7 Highlights from Decoded Future London

Date:Friday, June 7, 2019
Author:Charlie Gilbert

The return of our flagship innovation event sparked ground-breaking ideas, passionate debate and revelatory insights. These are some of our best bits.

“Preserve our precious resources. Leverage longer product life. Find that wealth in waste. Tackle the ugly packaging monster. And connect with conscious consumers. If you’re already doing these things – or even just thinking about doing them – your business will honestly become stronger for it.”
Emily Gordon-Smith, Director of Consumer Product, Stylus

“Everything we do to the Earth, we do to ourselves. What we’re doing to the Earth is a massive experiment. We don’t understand the consequences of this experiment and we are not in control of it. And so, the risk is of a tipping point, where we could end up being extinct. This is the bit that the scientists are really reluctant to say. Now, a generation of children is demanding that we take action on the climate emergency.”
Mary Creagh, Labour MP for Wakefield & Chair of the Environmental Audit Committee

“We are the only living species on the planet that creates waste. How does that make us feel? How does that make you feel as a brand when you think that, actually, you’re in the business of branded pollution? For me, circularity is something that’s very simple: it’s all about responsibility. If you decide to make something, that uses a resource and a material, you are responsible.”
Sian Sutherland, A Plastic Planet, Founder

“The one thing we have is the power of human ingenuity to drive change, and organisations must appreciate this. Those taking climate change seriously will have a competitive edge. If you think climate change is a priority now, just wait until 2030 and how consumers feel about it then. Do something about it, or it will become a risk to your organisation in the not-too-distant future.”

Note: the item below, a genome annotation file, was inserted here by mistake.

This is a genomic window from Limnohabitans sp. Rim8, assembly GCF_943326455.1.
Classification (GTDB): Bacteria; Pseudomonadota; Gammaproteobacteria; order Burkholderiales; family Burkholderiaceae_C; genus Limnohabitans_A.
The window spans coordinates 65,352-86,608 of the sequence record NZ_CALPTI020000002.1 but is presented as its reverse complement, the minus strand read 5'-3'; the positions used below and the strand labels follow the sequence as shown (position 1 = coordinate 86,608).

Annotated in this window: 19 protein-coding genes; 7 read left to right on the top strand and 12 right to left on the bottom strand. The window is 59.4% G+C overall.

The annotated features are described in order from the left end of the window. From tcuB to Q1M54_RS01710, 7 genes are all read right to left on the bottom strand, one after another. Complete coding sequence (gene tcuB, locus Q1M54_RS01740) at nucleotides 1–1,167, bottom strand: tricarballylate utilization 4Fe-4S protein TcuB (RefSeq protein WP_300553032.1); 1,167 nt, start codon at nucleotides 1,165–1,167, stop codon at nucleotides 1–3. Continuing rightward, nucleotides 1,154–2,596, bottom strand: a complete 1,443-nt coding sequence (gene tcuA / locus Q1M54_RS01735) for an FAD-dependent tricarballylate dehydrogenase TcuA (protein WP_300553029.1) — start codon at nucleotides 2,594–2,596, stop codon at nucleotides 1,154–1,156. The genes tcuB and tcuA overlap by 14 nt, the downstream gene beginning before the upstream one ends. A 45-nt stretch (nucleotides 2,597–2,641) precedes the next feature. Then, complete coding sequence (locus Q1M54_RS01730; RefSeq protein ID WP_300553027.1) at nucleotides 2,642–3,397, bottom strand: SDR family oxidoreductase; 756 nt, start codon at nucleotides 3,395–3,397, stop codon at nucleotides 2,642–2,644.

Marc Zornes, Winnow, Co-Founder & CEO

“Help is the new brand halo. For an audience that’s ambitious but highly risk-averse, offering a helping leg up in the real world will have huge mileage. But consider the downside of the always-on era: sticking power. Content flashes by so quickly that it’s hardly worth a glance. For a generation that’s actively seeking support and reliable information, it’s key to build connections they can count on, which is why brands should be episodic in their communications.”
Katie Baron, Head of Retail, Stylus

“People are prioritising experiences over things; they’ve become part of our identity. We’re not our possessions, but the accumulation of everything we’ve seen, the things we’ve done, and the places we’ve been. Experiences make us happy. We’re being told more – see the books of Marie Kondo – that we don’t need lots of stuff. Actually, what we need is to declutter and have only the things that really bring us joy. Consumers are prioritising their wellbeing more than ever.”
Hayley Ward, Head of Insight Partnerships, Marks & Spencer

“Buying a car has to be one of the most frivolous and illogical purchases you can make, yet 80% of all new car purchases are made by over 50s. They travel extensively, aren’t tied to school holidays, and they’re always clocking up the air miles visiting grandchildren in New Zealand or taking walking holidays in Spain. It’s not just about unnecessary luxuries – over 60s spend more every single time they do a regular shop. They have the money, they spend the money, why on Earth aren’t brands encouraging older consumers to spend with them?”
Lara Crisp, Editor, Gransnet

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